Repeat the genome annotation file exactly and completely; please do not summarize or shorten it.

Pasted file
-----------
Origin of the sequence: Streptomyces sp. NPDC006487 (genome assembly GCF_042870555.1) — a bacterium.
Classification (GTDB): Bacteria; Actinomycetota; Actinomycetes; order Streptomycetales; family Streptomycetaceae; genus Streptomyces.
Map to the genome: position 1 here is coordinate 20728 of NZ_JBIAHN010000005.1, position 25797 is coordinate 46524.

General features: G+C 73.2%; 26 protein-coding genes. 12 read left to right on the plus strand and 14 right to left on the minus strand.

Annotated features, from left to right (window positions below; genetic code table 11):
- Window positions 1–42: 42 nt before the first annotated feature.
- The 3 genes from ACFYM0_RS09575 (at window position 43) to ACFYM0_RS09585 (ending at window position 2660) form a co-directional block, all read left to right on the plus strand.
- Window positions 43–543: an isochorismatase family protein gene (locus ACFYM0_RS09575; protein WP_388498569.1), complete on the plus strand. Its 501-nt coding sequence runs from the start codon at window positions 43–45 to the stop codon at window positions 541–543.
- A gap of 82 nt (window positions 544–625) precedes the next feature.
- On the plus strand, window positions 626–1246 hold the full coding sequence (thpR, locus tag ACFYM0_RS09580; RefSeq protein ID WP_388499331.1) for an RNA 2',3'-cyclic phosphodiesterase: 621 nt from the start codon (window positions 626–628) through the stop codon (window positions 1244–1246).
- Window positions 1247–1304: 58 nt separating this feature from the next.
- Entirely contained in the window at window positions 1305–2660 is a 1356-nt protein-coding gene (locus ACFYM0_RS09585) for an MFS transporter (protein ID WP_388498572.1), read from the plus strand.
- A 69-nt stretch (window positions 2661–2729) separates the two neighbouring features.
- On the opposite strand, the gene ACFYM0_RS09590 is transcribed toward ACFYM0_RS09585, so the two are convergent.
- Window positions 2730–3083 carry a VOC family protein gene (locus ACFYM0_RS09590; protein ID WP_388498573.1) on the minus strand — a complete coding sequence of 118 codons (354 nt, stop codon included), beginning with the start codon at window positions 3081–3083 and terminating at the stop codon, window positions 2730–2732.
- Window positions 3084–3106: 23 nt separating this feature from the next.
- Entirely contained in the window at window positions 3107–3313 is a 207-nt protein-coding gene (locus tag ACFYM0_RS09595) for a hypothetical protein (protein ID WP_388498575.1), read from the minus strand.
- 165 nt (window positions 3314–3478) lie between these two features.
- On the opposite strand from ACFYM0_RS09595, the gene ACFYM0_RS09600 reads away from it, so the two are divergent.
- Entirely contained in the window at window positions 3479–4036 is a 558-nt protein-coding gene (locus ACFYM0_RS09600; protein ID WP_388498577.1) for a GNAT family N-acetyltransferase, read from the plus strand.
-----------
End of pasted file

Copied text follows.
Origin of the sequence: Streptomyces sp. NPDC006487 (genome assembly GCF_042870555.1) — a bacterium.
Classification (GTDB): Bacteria; Actinomycetota; Actinomycetes; order Streptomycetales; family Streptomycetaceae; genus Streptomyces.
Map to the genome: position 1 here is coordinate 20728 of NZ_JBIAHN010000005.1, position 25797 is coordinate 46524.

General features: G+C 73.2%; 26 protein-coding genes. 12 read left to right on the plus strand and 14 right to left on the minus strand.

Annotated features, from left to right (window positions below; genetic code table 11):
- Window positions 1–42: 42 nt before the first annotated feature.
- The 3 genes from ACFYM0_RS09575 (at window position 43) to ACFYM0_RS09585 (ending at window position 2660) form a co-directional block, all read left to right on the plus strand.
- Window positions 43–543: an isochorismatase family protein gene (locus ACFYM0_RS09575; protein WP_388498569.1), complete on the plus strand. Its 501-nt coding sequence runs from the start codon at window positions 43–45 to the stop codon at window positions 541–543.
- A gap of 82 nt (window positions 544–625) precedes the next feature.
- On the plus strand, window positions 626–1246 hold the full coding sequence (thpR, locus tag ACFYM0_RS09580; RefSeq protein ID WP_388499331.1) for an RNA 2',3'-cyclic phosphodiesterase: 621 nt from the start codon (window positions 626–628) through the stop codon (window positions 1244–1246).
- Window positions 1247–1304: 58 nt separating this feature from the next.
- Entirely contained in the window at window positions 1305–2660 is a 1356-nt protein-coding gene (locus ACFYM0_RS09585) for an MFS transporter (protein ID WP_388498572.1), read from the plus strand.
- A 69-nt stretch (window positions 2661–2729) separates the two neighbouring features.
- On the opposite strand, the gene ACFYM0_RS09590 is transcribed toward ACFYM0_RS09585, so the two are convergent.
- Window positions 2730–3083 carry a VOC family protein gene (locus ACFYM0_RS09590; protein ID WP_388498573.1) on the minus strand — a complete coding sequence of 118 codons (354 nt, stop codon included), beginning with the start codon at window positions 3081–3083 and terminating at the stop codon, window positions 2730–2732.
- Window positions 3084–3106: 23 nt separating this feature from the next.
- Entirely contained in the window at window positions 3107–3313 is a 207-nt protein-coding gene (locus tag ACFYM0_RS09595) for a hypothetical protein (protein ID WP_388498575.1), read from the minus strand.
- 165 nt (window positions 3314–3478) lie between these two features.
- On the opposite strand from ACFYM0_RS09595, the gene ACFYM0_RS09600 reads away from it, so the two are divergent.
- Entirely contained in the window at window positions 3479–4036 is a 558-nt protein-coding gene (locus ACFYM0_RS09600; protein ID WP_388498577.1) for a GNAT family N-acetyltransferase, read from the plus strand.